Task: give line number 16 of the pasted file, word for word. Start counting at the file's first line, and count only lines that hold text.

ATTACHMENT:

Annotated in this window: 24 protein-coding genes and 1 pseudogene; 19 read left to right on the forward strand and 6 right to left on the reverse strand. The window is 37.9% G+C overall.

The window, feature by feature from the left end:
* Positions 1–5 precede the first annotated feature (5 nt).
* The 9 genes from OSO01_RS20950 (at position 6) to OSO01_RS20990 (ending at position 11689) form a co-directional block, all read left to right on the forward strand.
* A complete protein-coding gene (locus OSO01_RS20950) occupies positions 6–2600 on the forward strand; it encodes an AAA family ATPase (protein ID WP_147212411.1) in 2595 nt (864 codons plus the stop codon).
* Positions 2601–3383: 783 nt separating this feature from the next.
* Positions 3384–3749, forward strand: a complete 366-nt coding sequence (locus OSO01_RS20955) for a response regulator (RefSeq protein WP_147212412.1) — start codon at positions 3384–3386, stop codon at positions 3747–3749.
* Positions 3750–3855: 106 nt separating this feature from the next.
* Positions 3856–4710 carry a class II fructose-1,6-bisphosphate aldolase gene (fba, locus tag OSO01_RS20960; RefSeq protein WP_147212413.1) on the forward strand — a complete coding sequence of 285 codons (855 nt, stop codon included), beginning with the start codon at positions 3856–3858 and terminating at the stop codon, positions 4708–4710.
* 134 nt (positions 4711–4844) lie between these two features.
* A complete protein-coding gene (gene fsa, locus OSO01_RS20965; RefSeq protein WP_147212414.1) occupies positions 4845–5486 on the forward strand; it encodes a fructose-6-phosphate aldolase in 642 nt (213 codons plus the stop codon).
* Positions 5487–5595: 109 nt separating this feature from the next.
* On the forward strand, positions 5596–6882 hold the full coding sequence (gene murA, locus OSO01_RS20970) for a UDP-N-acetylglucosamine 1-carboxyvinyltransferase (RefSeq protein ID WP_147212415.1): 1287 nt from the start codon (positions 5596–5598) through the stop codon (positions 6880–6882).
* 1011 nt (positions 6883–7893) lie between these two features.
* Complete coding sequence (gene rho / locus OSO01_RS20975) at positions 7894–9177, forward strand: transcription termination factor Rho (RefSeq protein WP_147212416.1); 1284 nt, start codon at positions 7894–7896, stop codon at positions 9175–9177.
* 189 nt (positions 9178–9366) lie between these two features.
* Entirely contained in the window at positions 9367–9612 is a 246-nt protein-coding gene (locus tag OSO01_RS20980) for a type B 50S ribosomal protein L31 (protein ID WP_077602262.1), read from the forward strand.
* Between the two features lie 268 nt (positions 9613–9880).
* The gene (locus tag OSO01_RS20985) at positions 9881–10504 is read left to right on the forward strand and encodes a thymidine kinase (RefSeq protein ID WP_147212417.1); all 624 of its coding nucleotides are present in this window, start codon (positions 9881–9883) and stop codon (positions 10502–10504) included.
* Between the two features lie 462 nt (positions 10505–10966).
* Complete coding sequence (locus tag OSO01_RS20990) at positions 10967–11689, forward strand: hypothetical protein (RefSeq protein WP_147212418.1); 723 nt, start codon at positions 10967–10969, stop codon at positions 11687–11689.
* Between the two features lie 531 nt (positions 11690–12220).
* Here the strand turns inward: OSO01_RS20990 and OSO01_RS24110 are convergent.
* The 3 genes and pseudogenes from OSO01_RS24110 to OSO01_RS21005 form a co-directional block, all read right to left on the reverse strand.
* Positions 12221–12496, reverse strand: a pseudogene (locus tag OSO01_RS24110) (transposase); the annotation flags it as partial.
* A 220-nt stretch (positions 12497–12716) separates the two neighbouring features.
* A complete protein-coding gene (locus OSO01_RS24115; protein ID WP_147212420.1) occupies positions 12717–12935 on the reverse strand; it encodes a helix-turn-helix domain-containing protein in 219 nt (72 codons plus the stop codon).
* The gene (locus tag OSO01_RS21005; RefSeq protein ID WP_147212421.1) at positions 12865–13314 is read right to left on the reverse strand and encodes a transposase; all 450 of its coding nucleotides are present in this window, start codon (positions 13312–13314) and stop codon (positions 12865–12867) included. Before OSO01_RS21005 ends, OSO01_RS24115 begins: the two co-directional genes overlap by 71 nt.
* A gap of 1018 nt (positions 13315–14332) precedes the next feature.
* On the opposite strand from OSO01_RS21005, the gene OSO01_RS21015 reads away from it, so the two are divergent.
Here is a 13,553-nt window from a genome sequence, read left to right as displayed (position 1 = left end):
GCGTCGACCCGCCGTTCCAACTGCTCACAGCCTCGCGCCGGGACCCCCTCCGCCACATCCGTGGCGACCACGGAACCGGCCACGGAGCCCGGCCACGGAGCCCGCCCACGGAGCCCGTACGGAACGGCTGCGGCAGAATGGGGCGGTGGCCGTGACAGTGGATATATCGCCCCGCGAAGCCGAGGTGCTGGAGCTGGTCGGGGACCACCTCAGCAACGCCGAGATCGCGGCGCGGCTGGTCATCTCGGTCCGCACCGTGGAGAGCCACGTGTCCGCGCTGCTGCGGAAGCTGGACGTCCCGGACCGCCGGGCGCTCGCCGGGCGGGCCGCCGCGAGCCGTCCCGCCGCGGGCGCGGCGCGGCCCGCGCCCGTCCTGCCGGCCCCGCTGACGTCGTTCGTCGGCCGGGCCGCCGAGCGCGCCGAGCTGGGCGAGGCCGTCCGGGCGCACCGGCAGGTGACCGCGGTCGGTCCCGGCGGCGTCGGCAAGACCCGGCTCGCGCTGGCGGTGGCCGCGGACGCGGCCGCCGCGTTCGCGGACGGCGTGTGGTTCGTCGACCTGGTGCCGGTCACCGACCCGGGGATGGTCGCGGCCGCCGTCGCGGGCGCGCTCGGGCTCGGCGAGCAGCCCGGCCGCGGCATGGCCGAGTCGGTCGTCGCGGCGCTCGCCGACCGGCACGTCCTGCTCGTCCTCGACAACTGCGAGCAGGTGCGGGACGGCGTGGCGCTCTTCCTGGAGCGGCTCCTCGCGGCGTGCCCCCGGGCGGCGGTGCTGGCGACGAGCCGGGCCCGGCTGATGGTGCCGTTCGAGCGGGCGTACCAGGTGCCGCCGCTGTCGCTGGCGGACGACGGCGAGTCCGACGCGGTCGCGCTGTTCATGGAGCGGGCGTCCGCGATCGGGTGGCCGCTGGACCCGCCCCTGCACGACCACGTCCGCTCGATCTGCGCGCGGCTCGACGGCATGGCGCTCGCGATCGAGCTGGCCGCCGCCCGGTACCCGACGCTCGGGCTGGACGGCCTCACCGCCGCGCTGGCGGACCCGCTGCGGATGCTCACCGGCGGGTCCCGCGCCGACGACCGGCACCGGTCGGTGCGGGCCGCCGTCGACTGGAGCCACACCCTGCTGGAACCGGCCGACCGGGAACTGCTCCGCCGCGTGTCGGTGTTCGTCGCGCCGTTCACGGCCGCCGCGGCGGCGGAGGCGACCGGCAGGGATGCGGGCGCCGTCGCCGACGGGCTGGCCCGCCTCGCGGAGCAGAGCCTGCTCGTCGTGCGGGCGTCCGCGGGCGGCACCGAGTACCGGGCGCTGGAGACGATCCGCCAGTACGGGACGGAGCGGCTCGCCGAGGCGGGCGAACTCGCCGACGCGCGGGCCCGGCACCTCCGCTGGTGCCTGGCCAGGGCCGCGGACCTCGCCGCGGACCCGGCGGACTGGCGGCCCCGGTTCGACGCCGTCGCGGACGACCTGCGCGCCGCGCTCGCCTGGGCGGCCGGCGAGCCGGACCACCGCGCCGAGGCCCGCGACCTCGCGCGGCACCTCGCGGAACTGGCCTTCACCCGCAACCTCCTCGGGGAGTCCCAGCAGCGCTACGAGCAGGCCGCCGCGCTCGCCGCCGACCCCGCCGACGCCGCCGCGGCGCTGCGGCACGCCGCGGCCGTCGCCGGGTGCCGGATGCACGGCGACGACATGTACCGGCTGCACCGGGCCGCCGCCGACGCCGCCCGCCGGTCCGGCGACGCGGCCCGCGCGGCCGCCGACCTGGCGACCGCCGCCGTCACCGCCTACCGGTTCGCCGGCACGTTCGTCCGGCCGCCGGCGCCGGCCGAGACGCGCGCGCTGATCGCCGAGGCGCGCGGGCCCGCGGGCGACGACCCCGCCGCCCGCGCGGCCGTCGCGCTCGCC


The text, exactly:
* 189 nt (positions 9178–9366) lie between these two features.